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In this fourth blog entry using themes from the classic seven deadly sins and virtues, I explore the transformation of thought about the delicate subject of lust, from the early church to now. Lust and its counter virtue of chastity or purity is, of course, about sex, such a complex and muddled subject. From a religious standpoint, lust is defined as a disordered desire. One that is evil because it eschews the single divine purpose of sexual union: procreation. Traditionally, any other sensual indulgence is considered sinful.
This belief continues today with the official position of some religions, which continue to judge any non-reproductive sexual activity as evil. As this includes bans on contraception, homosexuality and a multitude of other carnal behavior, it is not a popular stance. In our modern world, vast majorities of people who still identify themselves with such a religion continue to support or engage in religiously forbidden sexual and reproductive practices. A more specific, perhaps more modern definition of lust describes it as intense desire with evil inclination. Motivation is everything.
In the 1966 setting of Call the Midwife, society’s secular laws still strongly reflect these Christian religious beliefs about sexual behavior. This is the dilemma in which the unfortunate Michael Leeks and his parents find themselves. His homosexuality, considered evil in that era also makes him a criminal and thereby causes him to avoid treatment for a serious medical condition.
In this episode of Call the Midwife, as is the case in most, Michael’s caregivers are able to replace judgment with compassion. They see his homosexuality as an issue for specific healthcare needs, and set out to do their job and help. That has been my own experience as a midwife. Face to face, the humanity in each individual is seen. It is the gift of being a caregiver. When someone else’s world is entered, the struggle is seen through their eyes and the perspective is enlightening. As a midwife, I did not perceive a young person as a sinner when seeking contraception. When presented with a desperate woman considering termination of her pregnancy I did not sense a criminal. In true Call the Midwife style, the love Michael’s parents have for him triumphs over their fear. When they look into the eyes of their dear son, they do not see an evil person but purely the son they love.
I recall the fearful eyes of one young couple I cared for. When I walked into the exam room for that first prenatal visit and saw the two women sitting there holding hands, they watched my face carefully. I could sense them gauging my reaction. I could only imagine what kind of prejudicial experiences they may have had regarding their relationship and their decision to start a family together. I personally do not sense any “disordered desire” in such a scenario. I live a heterosexual life but see no threat in any love. I did my best to reassure them that I was an enthusiastic and willing part of this exciting time in their life together. I would support their unique needs and individualize their care as I did with every couple. It’s a special treat to palpably feel the relaxation that occurs when trust and connection is made.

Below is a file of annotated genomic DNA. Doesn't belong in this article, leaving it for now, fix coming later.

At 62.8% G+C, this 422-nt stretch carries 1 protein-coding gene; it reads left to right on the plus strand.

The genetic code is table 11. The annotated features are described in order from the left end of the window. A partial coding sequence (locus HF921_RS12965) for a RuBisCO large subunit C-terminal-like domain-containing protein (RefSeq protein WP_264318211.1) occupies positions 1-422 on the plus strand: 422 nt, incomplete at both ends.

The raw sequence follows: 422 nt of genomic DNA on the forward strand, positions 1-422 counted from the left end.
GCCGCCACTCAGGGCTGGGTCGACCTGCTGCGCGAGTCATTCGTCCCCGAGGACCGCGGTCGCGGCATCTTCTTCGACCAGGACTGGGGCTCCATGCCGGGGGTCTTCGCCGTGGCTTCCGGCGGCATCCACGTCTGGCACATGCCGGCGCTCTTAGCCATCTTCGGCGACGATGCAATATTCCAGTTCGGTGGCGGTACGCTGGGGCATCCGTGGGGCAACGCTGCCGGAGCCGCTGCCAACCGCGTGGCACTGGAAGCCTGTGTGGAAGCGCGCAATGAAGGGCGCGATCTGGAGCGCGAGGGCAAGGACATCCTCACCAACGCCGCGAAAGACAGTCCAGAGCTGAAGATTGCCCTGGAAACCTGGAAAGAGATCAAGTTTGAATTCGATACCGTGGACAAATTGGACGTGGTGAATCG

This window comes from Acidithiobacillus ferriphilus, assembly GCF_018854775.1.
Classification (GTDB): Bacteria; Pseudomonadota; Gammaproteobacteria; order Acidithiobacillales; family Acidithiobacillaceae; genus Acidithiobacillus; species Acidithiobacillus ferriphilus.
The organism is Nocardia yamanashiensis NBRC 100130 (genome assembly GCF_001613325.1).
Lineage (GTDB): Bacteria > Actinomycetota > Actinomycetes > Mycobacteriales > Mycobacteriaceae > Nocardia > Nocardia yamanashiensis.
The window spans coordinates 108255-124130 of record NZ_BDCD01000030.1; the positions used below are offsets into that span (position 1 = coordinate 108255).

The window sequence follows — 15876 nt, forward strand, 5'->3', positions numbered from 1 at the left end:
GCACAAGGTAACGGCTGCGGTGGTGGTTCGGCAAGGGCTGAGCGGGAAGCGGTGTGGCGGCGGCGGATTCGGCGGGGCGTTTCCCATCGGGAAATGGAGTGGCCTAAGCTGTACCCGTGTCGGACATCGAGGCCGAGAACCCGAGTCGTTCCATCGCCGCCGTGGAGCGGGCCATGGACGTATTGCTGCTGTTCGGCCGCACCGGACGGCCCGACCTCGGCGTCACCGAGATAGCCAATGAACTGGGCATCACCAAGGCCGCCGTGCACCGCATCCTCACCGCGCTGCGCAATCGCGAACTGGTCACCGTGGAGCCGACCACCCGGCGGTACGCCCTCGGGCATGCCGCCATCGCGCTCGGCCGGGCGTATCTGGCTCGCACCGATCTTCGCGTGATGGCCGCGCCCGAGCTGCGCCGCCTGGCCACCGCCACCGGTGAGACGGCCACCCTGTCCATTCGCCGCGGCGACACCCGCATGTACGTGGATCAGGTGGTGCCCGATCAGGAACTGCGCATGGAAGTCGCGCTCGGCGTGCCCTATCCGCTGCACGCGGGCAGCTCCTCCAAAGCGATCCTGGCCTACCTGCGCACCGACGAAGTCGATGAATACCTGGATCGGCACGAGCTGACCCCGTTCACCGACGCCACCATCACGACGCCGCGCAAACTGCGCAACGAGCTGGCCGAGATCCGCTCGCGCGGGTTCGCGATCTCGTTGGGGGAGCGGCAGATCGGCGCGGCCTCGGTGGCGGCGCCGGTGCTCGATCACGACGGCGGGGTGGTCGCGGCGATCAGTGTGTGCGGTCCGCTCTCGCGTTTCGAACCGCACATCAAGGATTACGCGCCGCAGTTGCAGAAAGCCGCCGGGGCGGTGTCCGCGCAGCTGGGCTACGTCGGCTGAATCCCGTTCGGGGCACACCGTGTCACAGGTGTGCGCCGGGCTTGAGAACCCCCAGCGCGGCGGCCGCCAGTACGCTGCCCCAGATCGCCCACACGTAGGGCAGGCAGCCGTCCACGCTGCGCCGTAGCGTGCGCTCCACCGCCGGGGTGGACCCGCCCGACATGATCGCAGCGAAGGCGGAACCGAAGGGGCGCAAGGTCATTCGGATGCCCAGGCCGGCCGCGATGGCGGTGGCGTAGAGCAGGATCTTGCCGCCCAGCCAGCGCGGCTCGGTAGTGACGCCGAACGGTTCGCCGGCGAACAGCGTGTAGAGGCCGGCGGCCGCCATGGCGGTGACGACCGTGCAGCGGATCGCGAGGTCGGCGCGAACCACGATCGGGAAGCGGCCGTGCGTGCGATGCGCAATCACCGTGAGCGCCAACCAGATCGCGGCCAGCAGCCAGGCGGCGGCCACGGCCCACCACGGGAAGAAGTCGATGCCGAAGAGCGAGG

In 2021, our culture trends toward more secular attitudes. Even within spiritual communities, there is broadening of what is acceptable and narrowing of what constitutes sin. Lust for life seems a more accurate conveyance of the modern meaning of the word than that of sin. Chastity, for many, seems quaint and old fashioned. But still, a purity of purpose is imminently relevant as is the motivation for what is lusted after. Religion has become less powerful in dictating government policies and law. LGBTQ individuals have more freedom to pursue lifestyles that feel authentic to them. Gay marriage in the United States was determined a constitutional right in 2015.
Yet, this secular freedom has not impeded the pursuit of religious practices employed by religious groups that are shaped to avoid lust and encourage chastity. I see it in the graceful wearing of the hijabs and burkas of my Muslim neighbors. I see it in the modest styles and solid families of our Michigan Amish community. Where there is liberty, there is justice for all.
As I see no threat in love, I also see no threat in freedom. My exposure to the diversity of human experience as a midwife taught me the strength and power of diverse ideas, thoughts, and beliefs. Freedom to share, witness and explore this diversity created the evolution of thought we have seen from the 1960s to now. From a purely scientific standpoint, diversity and evolution increase the chances of survival within any ecosystem.
As Sister Monica Joan’s faith reignites at her reunion with midwifery, I too recall (somewhat tearfully) what a privilege it was to witness and feel, time and again, the renewal of hope with the emergence of each new result of human evolution. I can’t help but connect the miracle of corporeal evolution with societal evolution. A lust for life is a pure and chaste hope for all forms of evolution, physical and social. When I think of the complete purity of purpose represented by the hard working placenta and of birth itself, I have faith in the hope of each evolution.
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